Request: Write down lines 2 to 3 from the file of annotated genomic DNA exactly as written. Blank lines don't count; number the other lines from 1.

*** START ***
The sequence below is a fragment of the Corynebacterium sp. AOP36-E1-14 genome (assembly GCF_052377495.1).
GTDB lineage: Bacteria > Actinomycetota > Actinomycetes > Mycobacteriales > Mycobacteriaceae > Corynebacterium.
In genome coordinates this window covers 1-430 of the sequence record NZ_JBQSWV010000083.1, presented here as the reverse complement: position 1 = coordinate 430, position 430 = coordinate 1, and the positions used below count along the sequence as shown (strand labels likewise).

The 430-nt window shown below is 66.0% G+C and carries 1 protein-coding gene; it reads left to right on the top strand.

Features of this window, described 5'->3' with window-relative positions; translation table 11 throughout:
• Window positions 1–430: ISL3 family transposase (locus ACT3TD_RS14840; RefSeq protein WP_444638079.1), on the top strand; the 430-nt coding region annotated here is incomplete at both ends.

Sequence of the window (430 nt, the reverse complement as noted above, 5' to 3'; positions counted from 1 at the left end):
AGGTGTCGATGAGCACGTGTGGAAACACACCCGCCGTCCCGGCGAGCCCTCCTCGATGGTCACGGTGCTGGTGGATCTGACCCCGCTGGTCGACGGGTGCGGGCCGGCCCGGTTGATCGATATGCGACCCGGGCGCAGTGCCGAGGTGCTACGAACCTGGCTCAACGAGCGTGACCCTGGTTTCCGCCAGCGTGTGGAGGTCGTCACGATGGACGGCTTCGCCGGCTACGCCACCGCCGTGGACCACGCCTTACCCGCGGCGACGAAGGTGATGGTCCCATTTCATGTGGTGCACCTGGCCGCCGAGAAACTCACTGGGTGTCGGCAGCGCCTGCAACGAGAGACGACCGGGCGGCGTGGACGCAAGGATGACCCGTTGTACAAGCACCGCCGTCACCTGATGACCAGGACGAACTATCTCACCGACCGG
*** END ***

GTDB lineage: Bacteria > Actinomycetota > Actinomycetes > Mycobacteriales > Mycobacteriaceae > Corynebacterium.
In genome coordinates this window covers 1-430 of the sequence record NZ_JBQSWV010000083.1, presented here as the reverse complement: position 1 = coordinate 430, position 430 = coordinate 1, and the positions used below count along the sequence as shown (strand labels likewise).